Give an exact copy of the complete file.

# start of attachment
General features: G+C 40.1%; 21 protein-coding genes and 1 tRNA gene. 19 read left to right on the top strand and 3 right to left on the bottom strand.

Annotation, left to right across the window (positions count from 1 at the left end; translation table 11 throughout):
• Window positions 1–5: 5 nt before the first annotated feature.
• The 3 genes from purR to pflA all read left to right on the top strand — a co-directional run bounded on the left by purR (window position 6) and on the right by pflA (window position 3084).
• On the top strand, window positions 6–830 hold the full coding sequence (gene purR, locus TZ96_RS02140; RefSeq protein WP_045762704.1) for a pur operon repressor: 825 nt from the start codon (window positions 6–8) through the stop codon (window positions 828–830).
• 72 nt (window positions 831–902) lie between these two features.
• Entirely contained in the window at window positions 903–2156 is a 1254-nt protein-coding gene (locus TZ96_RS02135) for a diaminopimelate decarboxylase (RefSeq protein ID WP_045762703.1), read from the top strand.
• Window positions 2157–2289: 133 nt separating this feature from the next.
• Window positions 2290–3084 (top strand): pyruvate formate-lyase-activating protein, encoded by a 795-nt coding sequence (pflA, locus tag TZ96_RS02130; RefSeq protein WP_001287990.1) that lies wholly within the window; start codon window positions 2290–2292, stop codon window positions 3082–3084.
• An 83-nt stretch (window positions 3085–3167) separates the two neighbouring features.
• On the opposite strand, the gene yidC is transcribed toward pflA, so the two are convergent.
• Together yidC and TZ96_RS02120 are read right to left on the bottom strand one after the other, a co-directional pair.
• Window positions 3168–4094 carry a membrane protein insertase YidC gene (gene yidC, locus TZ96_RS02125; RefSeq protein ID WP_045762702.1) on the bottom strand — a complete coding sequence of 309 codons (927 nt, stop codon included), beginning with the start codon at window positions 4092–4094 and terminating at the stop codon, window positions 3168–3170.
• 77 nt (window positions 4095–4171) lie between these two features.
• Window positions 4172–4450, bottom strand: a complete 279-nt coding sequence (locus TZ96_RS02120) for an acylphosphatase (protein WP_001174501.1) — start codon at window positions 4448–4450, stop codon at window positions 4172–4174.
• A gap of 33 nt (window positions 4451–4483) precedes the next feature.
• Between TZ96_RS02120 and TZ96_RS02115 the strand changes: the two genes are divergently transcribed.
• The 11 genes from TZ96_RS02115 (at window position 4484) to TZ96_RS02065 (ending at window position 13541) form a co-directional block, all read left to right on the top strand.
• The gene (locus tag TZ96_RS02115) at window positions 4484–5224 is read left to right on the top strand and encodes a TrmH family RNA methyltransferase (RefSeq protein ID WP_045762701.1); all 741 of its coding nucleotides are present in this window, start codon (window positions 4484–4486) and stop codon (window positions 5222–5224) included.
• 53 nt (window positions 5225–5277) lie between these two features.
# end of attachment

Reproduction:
General features: G+C 40.1%; 21 protein-coding genes and 1 tRNA gene. 19 read left to right on the top strand and 3 right to left on the bottom strand.

Annotation, left to right across the window (positions count from 1 at the left end; translation table 11 throughout):
• Window positions 1–5: 5 nt before the first annotated feature.
• The 3 genes from purR to pflA all read left to right on the top strand — a co-directional run bounded on the left by purR (window position 6) and on the right by pflA (window position 3084).
• On the top strand, window positions 6–830 hold the full coding sequence (gene purR, locus TZ96_RS02140; RefSeq protein WP_045762704.1) for a pur operon repressor: 825 nt from the start codon (window positions 6–8) through the stop codon (window positions 828–830).
• 72 nt (window positions 831–902) lie between these two features.
• Entirely contained in the window at window positions 903–2156 is a 1254-nt protein-coding gene (locus TZ96_RS02135) for a diaminopimelate decarboxylase (RefSeq protein ID WP_045762703.1), read from the top strand.
• Window positions 2157–2289: 133 nt separating this feature from the next.
• Window positions 2290–3084 (top strand): pyruvate formate-lyase-activating protein, encoded by a 795-nt coding sequence (pflA, locus tag TZ96_RS02130; RefSeq protein WP_001287990.1) that lies wholly within the window; start codon window positions 2290–2292, stop codon window positions 3082–3084.
• An 83-nt stretch (window positions 3085–3167) separates the two neighbouring features.
• On the opposite strand, the gene yidC is transcribed toward pflA, so the two are convergent.
• Together yidC and TZ96_RS02120 are read right to left on the bottom strand one after the other, a co-directional pair.
• Window positions 3168–4094 carry a membrane protein insertase YidC gene (gene yidC, locus TZ96_RS02125; RefSeq protein ID WP_045762702.1) on the bottom strand — a complete coding sequence of 309 codons (927 nt, stop codon included), beginning with the start codon at window positions 4092–4094 and terminating at the stop codon, window positions 3168–3170.
• 77 nt (window positions 4095–4171) lie between these two features.
• Window positions 4172–4450, bottom strand: a complete 279-nt coding sequence (locus TZ96_RS02120) for an acylphosphatase (protein WP_001174501.1) — start codon at window positions 4448–4450, stop codon at window positions 4172–4174.
• A gap of 33 nt (window positions 4451–4483) precedes the next feature.
• Between TZ96_RS02120 and TZ96_RS02115 the strand changes: the two genes are divergently transcribed.
• The 11 genes from TZ96_RS02115 (at window position 4484) to TZ96_RS02065 (ending at window position 13541) form a co-directional block, all read left to right on the top strand.
• The gene (locus tag TZ96_RS02115) at window positions 4484–5224 is read left to right on the top strand and encodes a TrmH family RNA methyltransferase (RefSeq protein ID WP_045762701.1); all 741 of its coding nucleotides are present in this window, start codon (window positions 4484–4486) and stop codon (window positions 5222–5224) included.
• 53 nt (window positions 5225–5277) lie between these two features.